This reporter was saddened to learn that despite being in excellent health and holding two master’s degrees from an Ivy League university, he is at least an inch and a half too short to donate highly desirable sperm. How humbling.
Although I didn’t make the height requirement (you have to be at least 5-foot-8) it might have made a difference if I were a classically trained musician or a medical doctor. (Advanced degrees in journalism don’t count.) Xytex claims only about one in 10 men make the grade.
“People are very choosy,” Towles says. “We’ve had requests for Brad Pitt’s semen.”
Celebrities and politicians have used Xytex’s services, although Towles can’t name names. And while folks can be very specific in their requests, you can’t yet purchase sperm of the stars.
However, if you want a donation from a blue-eyed, 6-foot, blond doctor who is Catholic and likes the outdoors, many sperm banks can deliver. And that’s one reason U.S. sperm banks have a competitive advantage.
“America is a big country, with a diverse population. It’s easier for us to get what people want than for competitors in homogenous countries,” Towles says.
The Laissez-Faire Semen Trade
You might think foreign countries wouldn’t have to look abroad for sperm. You should be able to count on domestic production. But American companies benefit because the United States has fewer restrictions on the buying and selling of sperm than in other countries.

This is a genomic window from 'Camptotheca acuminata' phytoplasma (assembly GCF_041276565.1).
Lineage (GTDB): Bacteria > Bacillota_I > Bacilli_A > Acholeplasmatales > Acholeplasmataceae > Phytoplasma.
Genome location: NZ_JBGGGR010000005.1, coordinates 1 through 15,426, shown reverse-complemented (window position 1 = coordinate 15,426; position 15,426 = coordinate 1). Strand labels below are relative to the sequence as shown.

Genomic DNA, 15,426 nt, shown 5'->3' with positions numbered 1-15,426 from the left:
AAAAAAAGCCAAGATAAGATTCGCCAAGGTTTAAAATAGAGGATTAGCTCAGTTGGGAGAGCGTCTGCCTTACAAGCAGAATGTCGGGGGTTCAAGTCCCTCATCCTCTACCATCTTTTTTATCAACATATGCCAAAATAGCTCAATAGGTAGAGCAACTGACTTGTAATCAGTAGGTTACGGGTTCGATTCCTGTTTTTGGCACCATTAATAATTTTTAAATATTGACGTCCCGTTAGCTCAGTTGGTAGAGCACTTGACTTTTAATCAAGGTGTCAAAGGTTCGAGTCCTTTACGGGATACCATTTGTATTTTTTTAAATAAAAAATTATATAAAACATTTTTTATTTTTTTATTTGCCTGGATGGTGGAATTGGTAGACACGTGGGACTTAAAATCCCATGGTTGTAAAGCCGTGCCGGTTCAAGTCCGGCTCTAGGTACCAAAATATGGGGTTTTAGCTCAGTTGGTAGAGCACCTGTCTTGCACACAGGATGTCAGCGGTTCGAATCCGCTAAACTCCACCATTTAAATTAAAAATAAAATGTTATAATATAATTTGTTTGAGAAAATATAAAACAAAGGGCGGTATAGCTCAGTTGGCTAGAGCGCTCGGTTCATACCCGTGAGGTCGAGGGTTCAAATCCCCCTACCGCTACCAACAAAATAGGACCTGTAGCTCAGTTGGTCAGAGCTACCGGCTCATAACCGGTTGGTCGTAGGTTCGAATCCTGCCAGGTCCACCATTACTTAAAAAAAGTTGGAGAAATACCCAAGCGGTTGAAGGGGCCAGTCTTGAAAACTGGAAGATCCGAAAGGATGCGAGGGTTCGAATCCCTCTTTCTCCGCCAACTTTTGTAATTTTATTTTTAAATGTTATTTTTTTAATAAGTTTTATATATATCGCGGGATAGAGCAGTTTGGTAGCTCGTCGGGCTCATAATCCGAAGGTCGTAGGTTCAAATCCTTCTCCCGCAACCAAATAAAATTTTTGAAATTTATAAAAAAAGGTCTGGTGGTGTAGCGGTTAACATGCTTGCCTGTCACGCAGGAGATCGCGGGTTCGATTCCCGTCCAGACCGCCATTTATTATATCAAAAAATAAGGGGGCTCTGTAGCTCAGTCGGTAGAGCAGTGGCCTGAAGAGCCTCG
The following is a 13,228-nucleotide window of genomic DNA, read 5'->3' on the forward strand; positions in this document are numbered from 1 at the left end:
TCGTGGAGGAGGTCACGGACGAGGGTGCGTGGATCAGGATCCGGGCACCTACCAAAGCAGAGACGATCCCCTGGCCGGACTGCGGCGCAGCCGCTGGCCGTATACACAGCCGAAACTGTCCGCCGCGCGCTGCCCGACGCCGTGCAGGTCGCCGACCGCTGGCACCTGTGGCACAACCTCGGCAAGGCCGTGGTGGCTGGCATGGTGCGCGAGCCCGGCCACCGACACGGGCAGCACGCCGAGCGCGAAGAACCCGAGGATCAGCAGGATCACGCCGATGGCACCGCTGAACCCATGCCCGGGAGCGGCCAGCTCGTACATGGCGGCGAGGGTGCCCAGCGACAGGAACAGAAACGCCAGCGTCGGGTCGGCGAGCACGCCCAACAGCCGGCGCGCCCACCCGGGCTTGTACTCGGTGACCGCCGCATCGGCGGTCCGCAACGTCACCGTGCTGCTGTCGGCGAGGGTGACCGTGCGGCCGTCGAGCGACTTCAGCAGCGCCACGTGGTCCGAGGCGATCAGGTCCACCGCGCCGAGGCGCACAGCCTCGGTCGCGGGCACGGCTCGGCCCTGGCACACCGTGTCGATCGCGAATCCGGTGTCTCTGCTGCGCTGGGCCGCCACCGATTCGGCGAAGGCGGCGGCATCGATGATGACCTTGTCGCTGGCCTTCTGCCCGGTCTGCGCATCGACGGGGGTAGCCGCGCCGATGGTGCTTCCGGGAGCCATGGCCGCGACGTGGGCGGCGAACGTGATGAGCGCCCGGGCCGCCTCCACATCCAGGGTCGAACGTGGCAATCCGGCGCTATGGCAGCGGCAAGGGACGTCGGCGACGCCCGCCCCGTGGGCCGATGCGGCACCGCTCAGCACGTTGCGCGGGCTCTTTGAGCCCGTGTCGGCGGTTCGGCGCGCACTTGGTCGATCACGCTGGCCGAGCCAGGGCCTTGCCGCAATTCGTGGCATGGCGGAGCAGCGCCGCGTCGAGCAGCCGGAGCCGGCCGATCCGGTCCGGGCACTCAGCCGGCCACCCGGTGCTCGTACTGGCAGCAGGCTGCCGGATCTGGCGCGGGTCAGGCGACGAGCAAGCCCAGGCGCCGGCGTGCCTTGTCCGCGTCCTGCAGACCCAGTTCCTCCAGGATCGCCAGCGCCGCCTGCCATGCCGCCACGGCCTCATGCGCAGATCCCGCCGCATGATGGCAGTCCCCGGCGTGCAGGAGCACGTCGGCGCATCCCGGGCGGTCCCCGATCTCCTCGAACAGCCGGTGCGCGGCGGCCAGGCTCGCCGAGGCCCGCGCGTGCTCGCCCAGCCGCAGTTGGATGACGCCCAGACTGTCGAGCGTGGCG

Denmark also exports a lot of human sperm. But donations there and in many other countries are anonymous. And these days, customers want semen with a pedigree.
Xytex often provides clients with photos of the donor and the offspring he’s helped produce, along with detailed biography.
Middle Eastern and Asian sperm are harder to come by, for cultural reasons. Towles says its quite common for a Japanese couple to travel to the United States for fertility assistance.
Lauren Owenby of the Georgia Department of Industry Trade and Tourism helps promote U.S. human sperm abroad. “It’s funny collecting information on this,” she says. “When I called the Danish Consulate, the man there thought I was asking him for his sperm.
“Then I had to explain, I just wanted his country’s regulations.”
Georgia has 11 foreign trade offices, and Owenby has gathered trade information. “Because it is unusual to export sperm, we investigate local laws and trade practices,” she says. But the practice is becoming more acceptable.
For American men who qualify, becoming a sperm donor can be somewhat lucrative. You earn about $50 for each vial you fill. Xytex has 10,000 samples on hand, each one contains about 15,000 sperm.
Some might call it a commentary on society that human sperm and cattle sperm sell for about the same amount on the open market. It’s interesting to note that the United States is a leader in the sale of both commodities, although you can hardly call them interchangeable items.
In fact, sperm from a top bull can sell for $200.
“A specimen of that caliber is really hard to come by. The animal has been carefully bred and almost considered a one-of-a-kind creature,” says Brenda Hastings of World-wide Sires in Visalia, Calif., which ships bovine genetic material to 70 countries.
“I don’t think they can measure humans that way. Not yet, anyway.”
Buck Wolf is a producer at ABCNEWS.com. The Wolf Files is a weekly feature. If you want to receive weekly notice when a new column is published, join the e-mail list.